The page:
A new Adam Smith Institute paper, “Utility Gains: Assessing the Record of Britain’s Privatized Utilities” assesses the various utility sales of telecoms, gas, water and electricity companies during the 1980's and 1990's and looks at how government, shareholders and customers fared since the privatisation process. The paper argues that the following benefits occurred for each stakeholder:
For the government – various general benefits accrued, such as a pronounced surge in investment. It benefited financially, both from one-off sales proceeds and from ongoing sizeable Corporation Tax receipts.
For shareholders, like pension funds, have generally done very well, with many privatizations – particularly the 12 RECs – heavily outperforming the FTSE 100. Privatized water stocks, too, have powered ahead. There are a few notable exceptions to this, such as Railtrack, British Energy and British Telecom.
For utility customers the financial benefits have been less tangible – in a period of massively rising wholesale prices there has been little to pass on. But investment has been much higher and much-needed improvements in customer service have been developed. Telecoms prices have actually fallen materially, while domestic gas, water and electricity prices have all risen sharply in real terms. However, domestic energy prices have risen mainly due to much higher wholesale gas costs – not because of private sector ownership.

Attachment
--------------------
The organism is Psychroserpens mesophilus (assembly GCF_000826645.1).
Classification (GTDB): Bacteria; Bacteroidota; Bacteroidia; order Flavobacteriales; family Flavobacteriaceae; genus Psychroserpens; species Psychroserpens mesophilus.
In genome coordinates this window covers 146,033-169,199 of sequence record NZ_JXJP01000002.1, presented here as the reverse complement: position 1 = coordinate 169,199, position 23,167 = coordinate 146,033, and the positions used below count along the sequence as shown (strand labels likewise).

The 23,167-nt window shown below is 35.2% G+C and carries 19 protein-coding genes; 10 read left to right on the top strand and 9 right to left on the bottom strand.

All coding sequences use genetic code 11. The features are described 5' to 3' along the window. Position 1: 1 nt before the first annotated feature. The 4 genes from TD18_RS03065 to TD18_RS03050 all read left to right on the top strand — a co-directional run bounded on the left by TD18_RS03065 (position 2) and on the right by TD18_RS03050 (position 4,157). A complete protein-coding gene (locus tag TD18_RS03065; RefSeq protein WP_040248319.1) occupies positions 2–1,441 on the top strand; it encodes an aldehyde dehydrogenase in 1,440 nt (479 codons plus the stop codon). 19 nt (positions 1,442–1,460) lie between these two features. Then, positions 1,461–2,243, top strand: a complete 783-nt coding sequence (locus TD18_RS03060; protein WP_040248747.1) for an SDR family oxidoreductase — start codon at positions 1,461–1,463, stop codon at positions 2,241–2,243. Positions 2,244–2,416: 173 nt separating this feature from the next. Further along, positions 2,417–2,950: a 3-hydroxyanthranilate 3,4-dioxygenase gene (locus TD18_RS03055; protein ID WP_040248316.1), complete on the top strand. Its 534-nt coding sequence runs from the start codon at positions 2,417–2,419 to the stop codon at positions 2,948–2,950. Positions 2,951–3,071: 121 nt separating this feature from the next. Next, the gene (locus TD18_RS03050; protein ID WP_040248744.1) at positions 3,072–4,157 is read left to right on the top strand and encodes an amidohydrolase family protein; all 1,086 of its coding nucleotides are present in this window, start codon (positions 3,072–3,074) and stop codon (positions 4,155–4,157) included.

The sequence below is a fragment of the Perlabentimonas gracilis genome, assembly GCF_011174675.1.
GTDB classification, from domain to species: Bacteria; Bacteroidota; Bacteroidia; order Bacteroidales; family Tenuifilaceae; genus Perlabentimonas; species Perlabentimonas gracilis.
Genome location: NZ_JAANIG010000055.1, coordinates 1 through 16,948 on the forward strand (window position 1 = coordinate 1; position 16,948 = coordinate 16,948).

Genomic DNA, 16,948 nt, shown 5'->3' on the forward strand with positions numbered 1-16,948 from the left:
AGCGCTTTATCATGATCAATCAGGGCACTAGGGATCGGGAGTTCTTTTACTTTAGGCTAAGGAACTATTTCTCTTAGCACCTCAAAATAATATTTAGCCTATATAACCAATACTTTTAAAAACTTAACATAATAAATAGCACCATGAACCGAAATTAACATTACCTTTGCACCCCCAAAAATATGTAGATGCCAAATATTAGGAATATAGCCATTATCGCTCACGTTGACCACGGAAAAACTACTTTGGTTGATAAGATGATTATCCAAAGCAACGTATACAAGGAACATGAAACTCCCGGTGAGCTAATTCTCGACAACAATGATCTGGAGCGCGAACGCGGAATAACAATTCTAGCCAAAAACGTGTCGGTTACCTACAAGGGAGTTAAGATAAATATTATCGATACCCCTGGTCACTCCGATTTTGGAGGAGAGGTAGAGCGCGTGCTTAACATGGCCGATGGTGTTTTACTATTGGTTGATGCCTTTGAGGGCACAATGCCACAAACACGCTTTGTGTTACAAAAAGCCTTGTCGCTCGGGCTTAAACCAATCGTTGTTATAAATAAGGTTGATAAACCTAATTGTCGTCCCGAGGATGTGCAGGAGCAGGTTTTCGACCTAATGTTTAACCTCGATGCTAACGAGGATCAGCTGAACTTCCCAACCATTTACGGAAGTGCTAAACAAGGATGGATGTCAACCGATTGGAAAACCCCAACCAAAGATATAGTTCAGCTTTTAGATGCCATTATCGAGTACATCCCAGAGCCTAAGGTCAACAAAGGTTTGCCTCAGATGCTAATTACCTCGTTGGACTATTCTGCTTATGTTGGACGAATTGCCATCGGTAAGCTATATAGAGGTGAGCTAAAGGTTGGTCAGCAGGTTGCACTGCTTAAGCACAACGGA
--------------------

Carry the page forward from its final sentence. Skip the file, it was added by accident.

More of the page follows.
The paper finds investment in utilities is now much higher than before privatization, especially in the electricity distribution and water sectors. In the latter case, substantial real price increases have helped finance this investment which had been woefully inadequate prior to privatization in 1989. Over the 25-year period, roughly £110 billion has been invested in the water sector, with the overwhelming majority of this sum being spent by the ten privatized water companies. Currently, over £4 billion per year is being invested.
The paper argues that the privatisation of utilities also created an innovation spike, specifically in the telecoms sector. Privatising British Telecom in 1984, it argues, created a new industry as the staid former Post Office subsidiary started to participate in an international marketplace, in which mobile telephony was developing at a rapid pace. Within a few years, Vodafone had become the pioneer of mobile telephony to such an extent that, by 1999, it had become the fourth most valuable company in history within just two decades of its founding. Had British Telecom remained state-owned, it is probable that the broadband rollout would have been delayed even further.
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